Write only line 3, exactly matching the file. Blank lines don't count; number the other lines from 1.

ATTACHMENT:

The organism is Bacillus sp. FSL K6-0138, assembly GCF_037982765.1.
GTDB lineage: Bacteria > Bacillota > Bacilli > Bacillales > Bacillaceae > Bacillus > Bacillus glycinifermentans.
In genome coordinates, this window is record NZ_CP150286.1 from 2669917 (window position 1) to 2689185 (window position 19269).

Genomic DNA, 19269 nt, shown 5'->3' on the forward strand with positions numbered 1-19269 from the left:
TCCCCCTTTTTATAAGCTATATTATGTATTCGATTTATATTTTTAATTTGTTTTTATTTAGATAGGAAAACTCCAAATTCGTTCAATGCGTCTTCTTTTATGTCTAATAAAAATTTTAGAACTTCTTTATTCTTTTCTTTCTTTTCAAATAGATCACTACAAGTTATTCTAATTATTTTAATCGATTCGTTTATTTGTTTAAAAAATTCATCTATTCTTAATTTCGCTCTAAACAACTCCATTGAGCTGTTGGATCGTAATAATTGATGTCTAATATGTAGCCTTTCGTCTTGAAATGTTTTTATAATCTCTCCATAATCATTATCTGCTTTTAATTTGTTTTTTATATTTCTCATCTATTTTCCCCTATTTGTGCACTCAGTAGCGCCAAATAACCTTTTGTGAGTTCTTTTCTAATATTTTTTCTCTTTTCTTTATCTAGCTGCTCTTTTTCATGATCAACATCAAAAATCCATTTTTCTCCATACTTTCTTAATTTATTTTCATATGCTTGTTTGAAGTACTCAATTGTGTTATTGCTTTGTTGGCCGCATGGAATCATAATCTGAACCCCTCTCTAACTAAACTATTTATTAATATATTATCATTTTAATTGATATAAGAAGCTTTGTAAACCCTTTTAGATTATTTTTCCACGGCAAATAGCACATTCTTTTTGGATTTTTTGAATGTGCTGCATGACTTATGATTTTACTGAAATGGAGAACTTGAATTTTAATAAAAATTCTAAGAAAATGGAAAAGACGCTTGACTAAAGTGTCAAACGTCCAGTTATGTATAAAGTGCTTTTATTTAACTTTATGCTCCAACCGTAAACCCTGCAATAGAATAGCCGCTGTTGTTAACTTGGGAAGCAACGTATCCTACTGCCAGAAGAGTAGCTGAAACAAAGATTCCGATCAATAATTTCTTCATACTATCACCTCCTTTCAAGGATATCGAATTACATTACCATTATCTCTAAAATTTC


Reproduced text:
In genome coordinates, this window is record NZ_CP150286.1 from 2669917 (window position 1) to 2689185 (window position 19269).